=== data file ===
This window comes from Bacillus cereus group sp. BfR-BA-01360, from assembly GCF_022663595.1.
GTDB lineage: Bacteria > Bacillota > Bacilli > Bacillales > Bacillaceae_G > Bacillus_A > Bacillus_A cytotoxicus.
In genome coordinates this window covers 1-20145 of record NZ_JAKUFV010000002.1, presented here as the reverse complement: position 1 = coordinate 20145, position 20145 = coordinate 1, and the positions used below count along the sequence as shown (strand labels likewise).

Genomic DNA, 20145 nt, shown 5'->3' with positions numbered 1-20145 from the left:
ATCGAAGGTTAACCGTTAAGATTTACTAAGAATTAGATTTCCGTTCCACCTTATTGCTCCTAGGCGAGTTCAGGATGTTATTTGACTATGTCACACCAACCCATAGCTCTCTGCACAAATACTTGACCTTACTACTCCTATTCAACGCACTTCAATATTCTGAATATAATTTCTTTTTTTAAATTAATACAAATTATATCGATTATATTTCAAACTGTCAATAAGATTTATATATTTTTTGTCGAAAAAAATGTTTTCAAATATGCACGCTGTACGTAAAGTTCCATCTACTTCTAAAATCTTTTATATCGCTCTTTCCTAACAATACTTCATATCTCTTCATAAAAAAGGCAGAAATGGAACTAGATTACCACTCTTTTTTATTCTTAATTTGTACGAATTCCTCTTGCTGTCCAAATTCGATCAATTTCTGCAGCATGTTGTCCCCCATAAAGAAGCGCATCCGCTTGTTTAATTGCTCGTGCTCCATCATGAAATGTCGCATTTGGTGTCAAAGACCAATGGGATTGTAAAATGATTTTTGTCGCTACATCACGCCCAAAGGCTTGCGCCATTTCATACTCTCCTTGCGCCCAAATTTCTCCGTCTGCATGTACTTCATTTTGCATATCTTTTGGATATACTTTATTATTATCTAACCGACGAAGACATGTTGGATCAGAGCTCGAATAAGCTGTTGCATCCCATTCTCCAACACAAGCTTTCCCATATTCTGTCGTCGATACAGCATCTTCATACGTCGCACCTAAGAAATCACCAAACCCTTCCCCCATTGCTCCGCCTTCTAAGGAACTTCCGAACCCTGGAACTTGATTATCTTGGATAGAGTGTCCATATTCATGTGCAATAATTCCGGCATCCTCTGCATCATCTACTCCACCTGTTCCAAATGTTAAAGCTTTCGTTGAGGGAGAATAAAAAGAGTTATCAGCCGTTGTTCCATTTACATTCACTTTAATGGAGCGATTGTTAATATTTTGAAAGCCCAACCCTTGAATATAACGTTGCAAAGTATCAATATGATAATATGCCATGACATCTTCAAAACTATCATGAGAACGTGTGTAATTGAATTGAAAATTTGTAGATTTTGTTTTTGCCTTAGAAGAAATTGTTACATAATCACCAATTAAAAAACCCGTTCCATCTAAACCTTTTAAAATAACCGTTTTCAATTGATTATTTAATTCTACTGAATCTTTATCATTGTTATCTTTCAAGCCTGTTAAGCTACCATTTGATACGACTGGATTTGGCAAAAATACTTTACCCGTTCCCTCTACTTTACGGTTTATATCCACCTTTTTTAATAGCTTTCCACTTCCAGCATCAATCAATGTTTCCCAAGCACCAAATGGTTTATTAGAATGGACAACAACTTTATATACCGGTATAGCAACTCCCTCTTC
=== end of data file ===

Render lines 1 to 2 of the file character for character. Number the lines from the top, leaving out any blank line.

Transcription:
This window comes from Bacillus cereus group sp. BfR-BA-01360, from assembly GCF_022663595.1.
GTDB lineage: Bacteria > Bacillota > Bacilli > Bacillales > Bacillaceae_G > Bacillus_A > Bacillus_A cytotoxicus.